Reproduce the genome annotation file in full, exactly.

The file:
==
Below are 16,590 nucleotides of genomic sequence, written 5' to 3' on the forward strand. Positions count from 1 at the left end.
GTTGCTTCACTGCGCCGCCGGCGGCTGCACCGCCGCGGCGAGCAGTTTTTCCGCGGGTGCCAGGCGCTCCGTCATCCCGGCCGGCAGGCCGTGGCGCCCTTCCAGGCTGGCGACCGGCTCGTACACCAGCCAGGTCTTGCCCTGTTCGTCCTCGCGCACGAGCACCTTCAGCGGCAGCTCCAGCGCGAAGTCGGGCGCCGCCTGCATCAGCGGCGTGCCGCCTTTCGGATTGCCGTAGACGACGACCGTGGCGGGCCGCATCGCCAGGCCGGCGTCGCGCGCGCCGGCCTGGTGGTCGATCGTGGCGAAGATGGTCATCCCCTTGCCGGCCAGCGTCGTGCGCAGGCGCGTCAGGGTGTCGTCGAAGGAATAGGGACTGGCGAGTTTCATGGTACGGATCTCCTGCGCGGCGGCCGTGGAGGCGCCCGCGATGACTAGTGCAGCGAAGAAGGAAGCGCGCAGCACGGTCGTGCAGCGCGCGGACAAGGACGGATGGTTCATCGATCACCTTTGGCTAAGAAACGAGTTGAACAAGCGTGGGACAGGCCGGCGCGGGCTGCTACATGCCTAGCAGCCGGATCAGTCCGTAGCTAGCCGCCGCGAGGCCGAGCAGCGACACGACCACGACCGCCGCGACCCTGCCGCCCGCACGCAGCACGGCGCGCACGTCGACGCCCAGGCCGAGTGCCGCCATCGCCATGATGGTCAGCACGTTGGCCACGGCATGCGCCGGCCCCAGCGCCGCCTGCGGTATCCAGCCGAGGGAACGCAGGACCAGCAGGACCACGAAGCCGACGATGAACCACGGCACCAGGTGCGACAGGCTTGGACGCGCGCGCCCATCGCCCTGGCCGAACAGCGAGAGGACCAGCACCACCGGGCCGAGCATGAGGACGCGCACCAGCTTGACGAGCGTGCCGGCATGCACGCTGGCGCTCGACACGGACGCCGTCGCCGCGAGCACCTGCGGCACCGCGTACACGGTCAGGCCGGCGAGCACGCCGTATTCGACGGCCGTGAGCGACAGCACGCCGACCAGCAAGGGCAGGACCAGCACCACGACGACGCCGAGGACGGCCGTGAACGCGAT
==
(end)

Below are 16,590 nucleotides of genomic sequence, written 5' to 3' on the forward strand. Positions count from 1 at the left end.
GTTGCTTCACTGCGCCGCCGGCGGCTGCACCGCCGCGGCGAGCAGTTTTTCCGCGGGTGCCAGGCGCTCCGTCATCCCGGCCGGCAGGCCGTGGCGCCCTTCCAGGCTGGCGACCGGCTCGTACACCAGCCAGGTCTTGCCCTGTTCGTCCTCGCGCACGAGCACCTTCAGCGGCAGCTCCAGCGCGAAGTCGGGCGCCGCCTGCATCAGCGGCGTGCCGCCTTTCGGATTGCCGTAGACGACGACCGTGGCGGGCCGCATCGCCAGGCCGGCGTCGCGCGCGCCGGCCTGGTGGTCGATCGTGGCGAAGATGGTCATCCCCTTGCCGGCCAGCGTCGTGCGCAGGCGCGTCAGGGTGTCGTCGAAGGAATAGGGACTGGCGAGTTTCATGGTACGGATCTCCTGCGCGGCGGCCGTGGAGGCGCCCGCGATGACTAGTGCAGCGAAGAAGGAAGCGCGCAGCACGGTCGTGCAGCGCGCGGACAAGGACGGATGGTTCATCGATCACCTTTGGCTAAGAAACGAGTTGAACAAGCGTGGGACAGGCCGGCGCGGGCTGCTACATGCCTAGCAGCCGGATCAGTCCGTAGCTAGCCGCCGCGAGGCCGAGCAGCGACACGACCACGACCGCCGCGACCCTGCCGCCCGCACGCAGCACGGCGCGCACGTCGACGCCCAGGCCGAGTGCCGCCATCGCCATGATGGTCAGCACGTTGGCCACGGCATGCGCCGGCCCCAGCGCCGCCTGCGGTATCCAGCCGAGGGAACGCAGGACCAGCAGGACCACGAAGCCGACGATGAACCACGGCACCAGGTGCGACAGGCTTGGACGCGCGCGCCCATCGCCCTGGCCGAACAGCGAGAGGACCAGCACCACCGGGCCGAGCATGAGGACGCGCACCAGCTTGACGAGCGTGCCGGCATGCACGCTGGCGCTCGACACGGACGCCGTCGCCGCGAGCACCTGCGGCACCGCGTACACGGTCAGGCCGGCGAGCACGCCGTATTCGACGGCCGTGAGCGACAGCACGCCGACCAGCAAGGGCAGGACCAGCACCACGACGACGCCGAGGACGGCCGTGAACGCGAT